Glacial History and Palaeoecology of Northeastern Nouveau-Québec and Northern Labrador


  • Jack D. Ives
  • Harvey Nichols
  • Susan Short



Copper Eskimos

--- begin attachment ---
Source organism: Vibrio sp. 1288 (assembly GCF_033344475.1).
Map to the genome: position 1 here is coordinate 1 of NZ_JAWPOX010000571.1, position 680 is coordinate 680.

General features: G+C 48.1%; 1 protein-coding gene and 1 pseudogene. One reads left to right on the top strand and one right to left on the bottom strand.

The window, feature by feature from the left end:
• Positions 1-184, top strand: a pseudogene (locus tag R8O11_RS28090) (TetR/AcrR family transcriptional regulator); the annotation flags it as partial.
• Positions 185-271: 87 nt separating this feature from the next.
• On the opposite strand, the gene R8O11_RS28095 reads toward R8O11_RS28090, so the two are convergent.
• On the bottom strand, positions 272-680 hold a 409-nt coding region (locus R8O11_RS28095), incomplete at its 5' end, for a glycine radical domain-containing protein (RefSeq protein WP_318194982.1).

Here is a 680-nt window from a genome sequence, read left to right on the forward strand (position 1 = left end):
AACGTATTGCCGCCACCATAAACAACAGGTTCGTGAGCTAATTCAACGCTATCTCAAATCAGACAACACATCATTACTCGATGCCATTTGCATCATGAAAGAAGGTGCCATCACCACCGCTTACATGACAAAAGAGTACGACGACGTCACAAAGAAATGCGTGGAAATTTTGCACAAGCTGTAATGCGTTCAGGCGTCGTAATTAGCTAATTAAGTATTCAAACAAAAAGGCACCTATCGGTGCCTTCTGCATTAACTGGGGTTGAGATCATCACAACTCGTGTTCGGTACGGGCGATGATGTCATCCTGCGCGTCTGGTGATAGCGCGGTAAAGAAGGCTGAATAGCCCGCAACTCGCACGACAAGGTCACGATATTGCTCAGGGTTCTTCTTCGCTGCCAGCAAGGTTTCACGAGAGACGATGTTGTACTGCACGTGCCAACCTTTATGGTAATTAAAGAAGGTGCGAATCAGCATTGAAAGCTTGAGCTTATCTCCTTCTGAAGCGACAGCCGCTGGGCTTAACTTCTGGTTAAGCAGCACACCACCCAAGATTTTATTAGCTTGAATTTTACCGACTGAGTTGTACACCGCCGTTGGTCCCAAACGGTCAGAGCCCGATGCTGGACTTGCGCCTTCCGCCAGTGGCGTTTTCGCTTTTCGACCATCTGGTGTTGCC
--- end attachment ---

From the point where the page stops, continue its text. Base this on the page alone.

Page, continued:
Between mid-July and mid-August 1975, a reconnaissance was made of a large tract of subarctic and arctic terrain bounded by Schefferville, Fort Chimo and the Torngat Mountains north to latitude 59°31' N. A float-plane was used for the purpose. Three main areas received special attention: the southern and central Torngat Mountains between Hebron Fiord and Ryans Bay; the lower George River between Wedge Hill and Port Nouveau Québec, and the Quebec-Newfoundland boundary area north of Schefferville. This work was designed to provide radiometric dating control for earlier studies in the same region carried out between 1955 and 1965. It was intended to lay a foundation for future detailed investigations of Holocene climatic and ecological history, including fluctuations in the position of the northern treeline, final disappearance of the late-Wisconsin Laurentide Ice Sheet, and the early development of human occupation of the area. Specific objectives included: 1. confirmation that three distinct rock weathering zones, related to discrete glacial stades, were indeed correlative with rock weathering zones recognized in Baffin Island through quantitative studies; 2. resolution of the questions of the existence of ice-free areas during the Wisconsin Maximum (Saglek Glaciation) and of the earlier total glacial inundation of the Torngat Mountains. The second question hinges on the interpretation of anomalous blocks on high mountain tops as glacial erratics; 3. dating of the major glacial lake shorelines in the George River basin (Naskaupi and McLean glacial lakes) and location of other suspected glacial lake systems; 4. determination of the date of final disappearance of late-Wisconsin ice in the central region of Labrador-Ungava; 5. study of the fluctuations in the position of the forest-tundra ecotone over the last 8,000 years and comparison with those in the Districts of Keewatin and Mackenzie, N.W.T.; 6. analysis of Holocene climatic and environmental fluctuations affecting plant communities and human occupancy.